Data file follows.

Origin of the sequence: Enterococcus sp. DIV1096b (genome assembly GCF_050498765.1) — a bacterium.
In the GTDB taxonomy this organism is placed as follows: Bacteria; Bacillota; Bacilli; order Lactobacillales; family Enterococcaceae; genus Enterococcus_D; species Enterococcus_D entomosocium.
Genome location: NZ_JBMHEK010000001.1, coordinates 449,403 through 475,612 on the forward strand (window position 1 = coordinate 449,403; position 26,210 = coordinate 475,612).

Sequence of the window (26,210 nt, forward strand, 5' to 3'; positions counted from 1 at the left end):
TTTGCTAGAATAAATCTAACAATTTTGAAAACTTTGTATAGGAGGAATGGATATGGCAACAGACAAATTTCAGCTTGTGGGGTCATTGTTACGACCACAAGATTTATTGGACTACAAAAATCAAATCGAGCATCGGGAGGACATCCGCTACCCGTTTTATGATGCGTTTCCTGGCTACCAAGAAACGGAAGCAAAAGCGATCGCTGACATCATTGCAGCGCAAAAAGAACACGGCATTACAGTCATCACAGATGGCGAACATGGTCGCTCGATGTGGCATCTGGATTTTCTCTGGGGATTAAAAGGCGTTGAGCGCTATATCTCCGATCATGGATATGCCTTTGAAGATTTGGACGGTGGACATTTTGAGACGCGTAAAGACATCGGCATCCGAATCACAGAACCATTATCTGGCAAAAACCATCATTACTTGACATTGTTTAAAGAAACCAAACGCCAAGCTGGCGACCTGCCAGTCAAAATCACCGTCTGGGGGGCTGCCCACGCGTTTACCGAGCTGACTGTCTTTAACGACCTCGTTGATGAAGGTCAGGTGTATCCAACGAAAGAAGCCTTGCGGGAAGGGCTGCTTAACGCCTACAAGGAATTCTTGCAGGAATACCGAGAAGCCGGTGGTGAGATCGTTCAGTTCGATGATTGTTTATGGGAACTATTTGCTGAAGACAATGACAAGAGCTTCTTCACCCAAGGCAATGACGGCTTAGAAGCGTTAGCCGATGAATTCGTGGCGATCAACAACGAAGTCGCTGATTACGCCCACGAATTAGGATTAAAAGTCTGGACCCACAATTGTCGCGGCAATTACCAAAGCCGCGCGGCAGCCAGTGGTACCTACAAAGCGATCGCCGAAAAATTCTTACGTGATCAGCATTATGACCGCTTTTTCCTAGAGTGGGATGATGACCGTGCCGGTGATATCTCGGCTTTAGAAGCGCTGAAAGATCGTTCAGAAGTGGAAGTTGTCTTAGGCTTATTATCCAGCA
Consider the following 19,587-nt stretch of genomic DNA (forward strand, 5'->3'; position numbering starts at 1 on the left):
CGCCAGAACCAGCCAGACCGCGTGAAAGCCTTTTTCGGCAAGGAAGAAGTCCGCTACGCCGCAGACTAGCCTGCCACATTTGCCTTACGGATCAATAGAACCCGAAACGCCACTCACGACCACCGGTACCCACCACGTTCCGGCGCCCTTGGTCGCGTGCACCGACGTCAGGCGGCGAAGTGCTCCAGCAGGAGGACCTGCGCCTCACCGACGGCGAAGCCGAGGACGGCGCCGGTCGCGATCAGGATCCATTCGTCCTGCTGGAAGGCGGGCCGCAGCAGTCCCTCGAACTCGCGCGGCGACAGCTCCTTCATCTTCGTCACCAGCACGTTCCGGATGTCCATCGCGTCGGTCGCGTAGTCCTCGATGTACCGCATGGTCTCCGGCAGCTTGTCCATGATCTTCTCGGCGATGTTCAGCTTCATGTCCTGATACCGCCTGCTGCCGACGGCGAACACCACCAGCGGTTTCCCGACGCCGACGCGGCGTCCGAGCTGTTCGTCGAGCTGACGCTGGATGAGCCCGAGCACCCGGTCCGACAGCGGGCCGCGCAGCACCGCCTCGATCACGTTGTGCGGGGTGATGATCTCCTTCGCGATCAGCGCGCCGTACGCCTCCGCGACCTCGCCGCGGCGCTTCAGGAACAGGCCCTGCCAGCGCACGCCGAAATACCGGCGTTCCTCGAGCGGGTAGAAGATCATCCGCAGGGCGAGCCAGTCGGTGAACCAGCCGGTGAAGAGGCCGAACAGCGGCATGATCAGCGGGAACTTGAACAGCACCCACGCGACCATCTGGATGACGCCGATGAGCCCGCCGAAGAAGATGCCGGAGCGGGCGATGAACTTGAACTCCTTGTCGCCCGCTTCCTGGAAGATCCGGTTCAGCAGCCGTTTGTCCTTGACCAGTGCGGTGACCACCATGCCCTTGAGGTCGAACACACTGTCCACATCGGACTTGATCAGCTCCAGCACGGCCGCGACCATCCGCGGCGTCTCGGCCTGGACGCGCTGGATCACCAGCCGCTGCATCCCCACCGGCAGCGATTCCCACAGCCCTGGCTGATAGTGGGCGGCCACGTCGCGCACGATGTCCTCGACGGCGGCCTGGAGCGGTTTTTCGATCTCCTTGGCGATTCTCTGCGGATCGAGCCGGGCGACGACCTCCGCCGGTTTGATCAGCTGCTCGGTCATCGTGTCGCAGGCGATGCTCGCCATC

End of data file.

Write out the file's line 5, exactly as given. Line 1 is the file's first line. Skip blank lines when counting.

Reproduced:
TTTGCTAGAATAAATCTAACAATTTTGAAAACTTTGTATAGGAGGAATGGATATGGCAACAGACAAATTTCAGCTTGTGGGGTCATTGTTACGACCACAAGATTTATTGGACTACAAAAATCAAATCGAGCATCGGGAGGACATCCGCTACCCGTTTTATGATGCGTTTCCTGGCTACCAAGAAACGGAAGCAAAAGCGATCGCTGACATCATTGCAGCGCAAAAAGAACACGGCATTACAGTCATCACAGATGGCGAACATGGTCGCTCGATGTGGCATCTGGATTTTCTCTGGGGATTAAAAGGCGTTGAGCGCTATATCTCCGATCATGGATATGCCTTTGAAGATTTGGACGGTGGACATTTTGAGACGCGTAAAGACATCGGCATCCGAATCACAGAACCATTATCTGGCAAAAACCATCATTACTTGACATTGTTTAAAGAAACCAAACGCCAAGCTGGCGACCTGCCAGTCAAAATCACCGTCTGGGGGGCTGCCCACGCGTTTACCGAGCTGACTGTCTTTAACGACCTCGTTGATGAAGGTCAGGTGTATCCAACGAAAGAAGCCTTGCGGGAAGGGCTGCTTAACGCCTACAAGGAATTCTTGCAGGAATACCGAGAAGCCGGTGGTGAGATCGTTCAGTTCGATGATTGTTTATGGGAACTATTTGCTGAAGACAATGACAAGAGCTTCTTCACCCAAGGCAATGACGGCTTAGAAGCGTTAGCCGATGAATTCGTGGCGATCAACAACGAAGTCGCTGATTACGCCCACGAATTAGGATTAAAAGTCTGGACCCACAATTGTCGCGGCAATTACCAAAGCCGCGCGGCAGCCAGTGGTACCTACAAAGCGATCGCCGAAAAATTCTTACGTGATCAGCATTATGACCGCTTTTTCCTAGAGTGGGATGATGACCGTGCCGGTGATATCTCGGCTTTAGAAGCGCTGAAAGATCGTTCAGAAGTGGAAGTTGTCTTAGGCTTATTATCCAGCA